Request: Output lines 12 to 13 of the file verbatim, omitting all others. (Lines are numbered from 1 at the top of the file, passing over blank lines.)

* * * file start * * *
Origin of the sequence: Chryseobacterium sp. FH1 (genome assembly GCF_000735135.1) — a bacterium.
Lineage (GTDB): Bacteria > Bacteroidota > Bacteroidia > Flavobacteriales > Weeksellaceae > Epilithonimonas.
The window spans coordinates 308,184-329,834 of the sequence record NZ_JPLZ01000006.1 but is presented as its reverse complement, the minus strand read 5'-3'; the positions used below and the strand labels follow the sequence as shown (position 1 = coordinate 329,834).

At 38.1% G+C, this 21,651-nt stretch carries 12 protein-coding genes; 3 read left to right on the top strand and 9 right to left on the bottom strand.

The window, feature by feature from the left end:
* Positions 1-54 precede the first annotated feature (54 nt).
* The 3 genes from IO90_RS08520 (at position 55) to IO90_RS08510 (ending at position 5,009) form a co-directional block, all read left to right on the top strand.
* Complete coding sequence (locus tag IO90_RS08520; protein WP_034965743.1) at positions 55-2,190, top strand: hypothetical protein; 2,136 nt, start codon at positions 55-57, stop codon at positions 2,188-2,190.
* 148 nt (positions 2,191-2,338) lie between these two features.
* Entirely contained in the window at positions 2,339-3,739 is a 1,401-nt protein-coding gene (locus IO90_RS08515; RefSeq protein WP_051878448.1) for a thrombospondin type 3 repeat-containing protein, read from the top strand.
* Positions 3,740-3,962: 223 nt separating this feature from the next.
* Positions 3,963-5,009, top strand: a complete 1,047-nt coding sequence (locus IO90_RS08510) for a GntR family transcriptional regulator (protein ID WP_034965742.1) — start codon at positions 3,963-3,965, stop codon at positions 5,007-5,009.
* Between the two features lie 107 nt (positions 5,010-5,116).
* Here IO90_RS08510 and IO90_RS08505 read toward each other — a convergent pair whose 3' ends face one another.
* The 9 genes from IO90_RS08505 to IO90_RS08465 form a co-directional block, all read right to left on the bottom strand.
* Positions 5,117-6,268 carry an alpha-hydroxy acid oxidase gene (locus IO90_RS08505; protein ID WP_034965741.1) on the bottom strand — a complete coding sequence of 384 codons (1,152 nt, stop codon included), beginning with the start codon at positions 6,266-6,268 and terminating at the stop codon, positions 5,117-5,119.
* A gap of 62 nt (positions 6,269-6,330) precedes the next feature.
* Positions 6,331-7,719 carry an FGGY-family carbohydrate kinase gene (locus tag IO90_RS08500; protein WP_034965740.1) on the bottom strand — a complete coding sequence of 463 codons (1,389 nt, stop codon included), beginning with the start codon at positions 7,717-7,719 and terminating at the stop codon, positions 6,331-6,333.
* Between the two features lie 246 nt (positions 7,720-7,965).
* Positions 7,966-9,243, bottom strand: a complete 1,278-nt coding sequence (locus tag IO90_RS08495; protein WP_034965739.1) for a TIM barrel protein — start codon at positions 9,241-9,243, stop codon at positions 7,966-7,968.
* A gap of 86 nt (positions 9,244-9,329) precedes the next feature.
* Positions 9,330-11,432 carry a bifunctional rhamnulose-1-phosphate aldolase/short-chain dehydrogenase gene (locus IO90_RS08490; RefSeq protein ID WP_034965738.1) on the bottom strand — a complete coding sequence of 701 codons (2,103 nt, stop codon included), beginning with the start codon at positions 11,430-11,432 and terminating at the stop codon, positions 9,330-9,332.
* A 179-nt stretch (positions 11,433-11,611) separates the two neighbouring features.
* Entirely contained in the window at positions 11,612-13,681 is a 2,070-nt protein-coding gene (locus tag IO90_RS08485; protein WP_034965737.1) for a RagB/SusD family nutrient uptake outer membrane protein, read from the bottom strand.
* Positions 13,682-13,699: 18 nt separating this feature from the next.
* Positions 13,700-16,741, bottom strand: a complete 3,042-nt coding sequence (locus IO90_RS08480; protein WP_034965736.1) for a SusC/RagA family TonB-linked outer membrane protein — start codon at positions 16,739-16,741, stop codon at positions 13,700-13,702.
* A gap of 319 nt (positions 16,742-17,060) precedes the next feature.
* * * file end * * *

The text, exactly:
* Positions 3,963-5,009, top strand: a complete 1,047-nt coding sequence (locus IO90_RS08510) for a GntR family transcriptional regulator (protein ID WP_034965742.1) — start codon at positions 3,963-3,965, stop codon at positions 5,007-5,009.
* Between the two features lie 107 nt (positions 5,010-5,116).